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  • Greek Festivals, Modern and Ancient: A Comparison of Male and Female Values by Evy Johanne Håland
  • Peter S. Allen (bio)
Evy Johanne Håland, Greek Festivals, Modern and Ancient: A Comparison of Male and Female Values. Newcastle upon Tyne: Cambridge Scholars Publishing. 2017. 2 volumes. Pp. xiv + 826. 101 illustrations. Cloth £68.99.

Evy Håland has produced a monumental work of scholarship in two volumes comprising 826 pages of text, 1,230 footnotes, 101 photographs, and a bibliography that runs to almost 1,000 citations. Her stated purpose is a corrective—to give girls and women their proper place in both ancient and modern Greek festivals and other rituals. Arguing, correctly, that our principal sources for ancient Greece are overwhelmingly males who have largely written females out of the picture or downplayed their roles, Håland offers another perspective, demonstrating that females have always played important parts in many rites and continue to do so today. The book is based on extensive research on the sources for both ancient and modern Greece, as well as several brief stints of hands-on field research by the author in various parts of the country. The end results of all this are mixed. Håland has succeeded in showing that females have always played more significant roles in Greek ritual life than most sources have indicated, but there are myriad problems with some of her other observations and assertions.

She begins with a discussion of ancient and modern Greek rituals and sex roles therein. This is followed by an exposition on survivalism and continuities, as well as a chapter on Greek religion in general in which she explores the complexities of pre-Christian and Christian traditions in Greece. Next comes a close examination of eight modern Greek festivals: the Dormition of the Virgin Mary on Tinos, the Babo midwinter festival in Macedonia, Carnival in Macedonia, the Kalogeros festival in Thrace, a Clean Monday festival, Easter on Karpathos, the Anastenaria (firewalking) in Northern Greece, and the festival of the bull on Lesbos, all of which she attended and reports on. The next chapter is a detailed description of several ancient festivals: the Panathenaia, the Eleusinian Mysteries, three women’s festivals (the Thesmophoria, the [End Page 187] Haloa, and the Skira), two Dionysian festivals (the Athenasteria and the City of Dionysius), and the Adonis festival. Throughout Håland emphasizes the links of all these festivals to fertility, healing, and death, themes elaborated upon in Volume 2, where she also elucidates her perspectives on sex roles in these festivals, both ancient and modern.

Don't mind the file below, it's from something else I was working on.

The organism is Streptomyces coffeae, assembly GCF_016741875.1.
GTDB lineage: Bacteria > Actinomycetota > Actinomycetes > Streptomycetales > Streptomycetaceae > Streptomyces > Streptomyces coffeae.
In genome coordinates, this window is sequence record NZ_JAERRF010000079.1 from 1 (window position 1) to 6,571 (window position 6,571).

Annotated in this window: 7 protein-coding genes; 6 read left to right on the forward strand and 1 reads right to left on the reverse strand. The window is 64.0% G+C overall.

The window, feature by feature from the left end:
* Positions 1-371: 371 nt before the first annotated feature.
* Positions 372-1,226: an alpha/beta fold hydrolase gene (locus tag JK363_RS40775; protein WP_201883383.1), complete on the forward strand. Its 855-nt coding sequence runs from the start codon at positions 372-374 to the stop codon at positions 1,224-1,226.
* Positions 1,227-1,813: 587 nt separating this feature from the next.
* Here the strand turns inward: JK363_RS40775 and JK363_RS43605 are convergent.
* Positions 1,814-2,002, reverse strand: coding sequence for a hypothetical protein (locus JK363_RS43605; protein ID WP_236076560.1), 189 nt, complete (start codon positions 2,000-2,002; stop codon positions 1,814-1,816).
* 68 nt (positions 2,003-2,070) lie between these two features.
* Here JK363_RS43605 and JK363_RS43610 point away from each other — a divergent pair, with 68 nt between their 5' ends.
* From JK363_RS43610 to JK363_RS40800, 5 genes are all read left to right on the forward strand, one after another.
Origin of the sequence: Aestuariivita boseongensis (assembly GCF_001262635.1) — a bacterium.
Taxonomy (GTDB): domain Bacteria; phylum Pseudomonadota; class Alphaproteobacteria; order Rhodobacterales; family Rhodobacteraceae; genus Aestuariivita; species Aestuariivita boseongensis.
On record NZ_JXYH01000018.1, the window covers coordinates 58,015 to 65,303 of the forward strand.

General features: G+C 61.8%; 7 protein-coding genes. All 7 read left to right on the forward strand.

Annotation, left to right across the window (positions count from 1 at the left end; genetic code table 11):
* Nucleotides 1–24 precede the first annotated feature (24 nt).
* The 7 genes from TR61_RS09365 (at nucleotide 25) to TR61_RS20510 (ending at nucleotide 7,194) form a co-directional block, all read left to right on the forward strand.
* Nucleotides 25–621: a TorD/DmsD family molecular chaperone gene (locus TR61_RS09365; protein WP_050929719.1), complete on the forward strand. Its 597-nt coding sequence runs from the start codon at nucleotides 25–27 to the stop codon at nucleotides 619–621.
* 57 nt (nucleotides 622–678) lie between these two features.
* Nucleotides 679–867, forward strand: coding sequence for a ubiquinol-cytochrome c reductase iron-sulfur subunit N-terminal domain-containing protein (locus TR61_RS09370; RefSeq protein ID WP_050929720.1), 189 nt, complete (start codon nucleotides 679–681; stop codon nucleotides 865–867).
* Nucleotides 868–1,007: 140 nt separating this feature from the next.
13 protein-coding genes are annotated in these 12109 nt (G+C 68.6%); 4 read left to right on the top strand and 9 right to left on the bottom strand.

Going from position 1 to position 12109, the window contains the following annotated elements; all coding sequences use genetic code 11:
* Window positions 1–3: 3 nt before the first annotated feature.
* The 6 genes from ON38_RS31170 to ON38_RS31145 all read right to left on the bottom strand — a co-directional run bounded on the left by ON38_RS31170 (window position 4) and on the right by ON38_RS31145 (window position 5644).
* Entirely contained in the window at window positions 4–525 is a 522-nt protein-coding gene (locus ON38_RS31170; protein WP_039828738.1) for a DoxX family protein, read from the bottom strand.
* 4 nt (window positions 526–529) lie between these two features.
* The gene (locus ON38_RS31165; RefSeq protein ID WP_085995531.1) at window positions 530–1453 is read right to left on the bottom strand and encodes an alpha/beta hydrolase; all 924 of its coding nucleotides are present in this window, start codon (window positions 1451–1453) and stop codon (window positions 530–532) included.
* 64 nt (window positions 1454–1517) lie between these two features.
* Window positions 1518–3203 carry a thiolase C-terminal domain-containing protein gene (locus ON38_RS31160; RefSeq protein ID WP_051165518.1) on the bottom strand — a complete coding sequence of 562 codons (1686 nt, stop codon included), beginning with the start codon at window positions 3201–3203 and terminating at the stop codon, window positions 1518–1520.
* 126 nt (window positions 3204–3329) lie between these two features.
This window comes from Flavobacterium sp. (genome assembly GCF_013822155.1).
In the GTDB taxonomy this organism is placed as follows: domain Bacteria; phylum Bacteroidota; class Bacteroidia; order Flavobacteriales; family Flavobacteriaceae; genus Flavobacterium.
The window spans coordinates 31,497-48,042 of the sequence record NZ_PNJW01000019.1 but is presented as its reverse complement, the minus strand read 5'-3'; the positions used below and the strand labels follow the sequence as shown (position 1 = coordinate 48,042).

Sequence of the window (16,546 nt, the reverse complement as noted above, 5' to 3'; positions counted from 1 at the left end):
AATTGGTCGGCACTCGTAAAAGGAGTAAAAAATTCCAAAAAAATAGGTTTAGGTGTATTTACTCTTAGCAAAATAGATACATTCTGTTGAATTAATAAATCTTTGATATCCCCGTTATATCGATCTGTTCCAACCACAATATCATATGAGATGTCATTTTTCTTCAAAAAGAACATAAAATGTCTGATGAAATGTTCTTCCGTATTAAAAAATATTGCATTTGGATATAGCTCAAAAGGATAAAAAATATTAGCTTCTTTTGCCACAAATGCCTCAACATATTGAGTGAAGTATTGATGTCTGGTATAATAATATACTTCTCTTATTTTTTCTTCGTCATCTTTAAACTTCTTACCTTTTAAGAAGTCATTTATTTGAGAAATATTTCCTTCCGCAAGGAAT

On the question of continuities between ancient and modern Greece, Håland is cautious, preferring to focus on parallels, asserting that similarities in ancient and modern Greek rituals can largely be attributed to similarities of circumstances and ecology, as well as the fact that the major components of these rituals—feasting, processions, offerings, sacrifices, and competitive games—are found in festivals universally, and thus it is logical that Greeks, both ancient and modern, would incorporate them into their festivals. Nevertheless, she invokes the distinction between survivalists and antisurvivalists, terms largely out of favor today, to characterize certain scholarly perspectives. She is critical of those she identifies as antisurvivalists (46–62), singling out anthropologists Loring Danforth and Michael Herzfeld in particular, both of whom are reluctant to make direct links between modern and ancient rituals. For example, Håland criticizes Danforth for not comparing certain aspects of the modern Anastenaria festival to practices associated with ancient rituals. She does, however, cite both Danforth and Herzfeld more favorably elsewhere.

The author identifies herself as an historian and an ethnohistorian and has a good command of the ancient literature and the literature on the ancients. She also has a broad familiarity with the modern Greek folkloric and anthropological sources, although there are some lacunae. Furthermore, this is an English edition of a work first published in Norwegian in 2007 without any updating; thus, there is only a small handful (fewer than a dozen) of references to works published after 2001, except for citations of some of her own works. It might have been helpful and appropriate to include such works as Women...


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